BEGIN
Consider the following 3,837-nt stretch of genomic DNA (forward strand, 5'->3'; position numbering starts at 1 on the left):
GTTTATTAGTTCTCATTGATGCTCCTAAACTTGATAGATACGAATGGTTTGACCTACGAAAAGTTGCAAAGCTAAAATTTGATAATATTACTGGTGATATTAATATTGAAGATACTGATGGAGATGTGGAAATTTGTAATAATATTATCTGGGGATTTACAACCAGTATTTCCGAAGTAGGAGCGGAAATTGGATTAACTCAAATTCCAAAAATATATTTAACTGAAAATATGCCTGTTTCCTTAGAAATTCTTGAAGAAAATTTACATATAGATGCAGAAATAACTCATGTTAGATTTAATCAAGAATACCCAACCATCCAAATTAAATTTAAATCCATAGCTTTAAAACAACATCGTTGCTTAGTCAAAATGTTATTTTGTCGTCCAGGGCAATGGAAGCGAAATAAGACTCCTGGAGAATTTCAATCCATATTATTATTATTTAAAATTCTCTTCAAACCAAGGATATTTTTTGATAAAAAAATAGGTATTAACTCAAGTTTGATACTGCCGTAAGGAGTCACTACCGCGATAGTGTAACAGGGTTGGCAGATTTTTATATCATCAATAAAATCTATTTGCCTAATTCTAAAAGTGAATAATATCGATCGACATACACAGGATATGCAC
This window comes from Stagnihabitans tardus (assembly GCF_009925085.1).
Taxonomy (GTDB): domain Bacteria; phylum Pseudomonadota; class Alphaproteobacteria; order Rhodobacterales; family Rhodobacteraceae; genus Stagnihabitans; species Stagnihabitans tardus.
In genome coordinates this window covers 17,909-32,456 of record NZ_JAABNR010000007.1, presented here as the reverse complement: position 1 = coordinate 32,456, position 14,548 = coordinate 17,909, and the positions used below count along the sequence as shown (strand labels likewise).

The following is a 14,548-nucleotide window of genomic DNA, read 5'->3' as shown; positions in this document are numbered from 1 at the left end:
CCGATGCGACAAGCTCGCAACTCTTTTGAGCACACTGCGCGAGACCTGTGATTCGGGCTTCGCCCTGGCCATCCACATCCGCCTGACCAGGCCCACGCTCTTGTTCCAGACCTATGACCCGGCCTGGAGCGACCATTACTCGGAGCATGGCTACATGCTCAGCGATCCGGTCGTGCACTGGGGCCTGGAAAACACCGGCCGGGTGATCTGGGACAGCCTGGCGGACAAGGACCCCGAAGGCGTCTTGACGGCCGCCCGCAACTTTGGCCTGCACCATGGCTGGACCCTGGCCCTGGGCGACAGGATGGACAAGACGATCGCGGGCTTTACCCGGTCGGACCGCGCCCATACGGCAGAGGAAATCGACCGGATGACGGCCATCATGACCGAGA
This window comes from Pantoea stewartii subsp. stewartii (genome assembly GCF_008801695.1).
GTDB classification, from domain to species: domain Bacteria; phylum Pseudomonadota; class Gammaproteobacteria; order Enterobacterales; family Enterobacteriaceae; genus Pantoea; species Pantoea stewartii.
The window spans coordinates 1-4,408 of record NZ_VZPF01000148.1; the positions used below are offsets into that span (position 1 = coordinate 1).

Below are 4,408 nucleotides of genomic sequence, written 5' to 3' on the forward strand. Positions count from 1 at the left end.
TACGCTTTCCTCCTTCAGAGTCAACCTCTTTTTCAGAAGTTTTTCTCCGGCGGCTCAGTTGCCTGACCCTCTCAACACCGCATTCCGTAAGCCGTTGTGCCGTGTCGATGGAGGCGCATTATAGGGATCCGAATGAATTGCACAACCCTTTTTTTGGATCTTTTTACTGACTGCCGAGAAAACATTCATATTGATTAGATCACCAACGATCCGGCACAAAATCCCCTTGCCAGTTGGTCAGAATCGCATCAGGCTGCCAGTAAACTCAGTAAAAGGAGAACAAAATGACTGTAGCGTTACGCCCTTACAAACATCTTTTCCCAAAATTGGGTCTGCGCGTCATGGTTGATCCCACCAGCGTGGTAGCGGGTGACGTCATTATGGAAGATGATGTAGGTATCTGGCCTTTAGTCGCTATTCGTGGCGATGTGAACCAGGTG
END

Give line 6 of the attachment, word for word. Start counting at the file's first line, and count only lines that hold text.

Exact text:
The following is a 14,548-nucleotide window of genomic DNA, read 5'->3' as shown; positions in this document are numbered from 1 at the left end: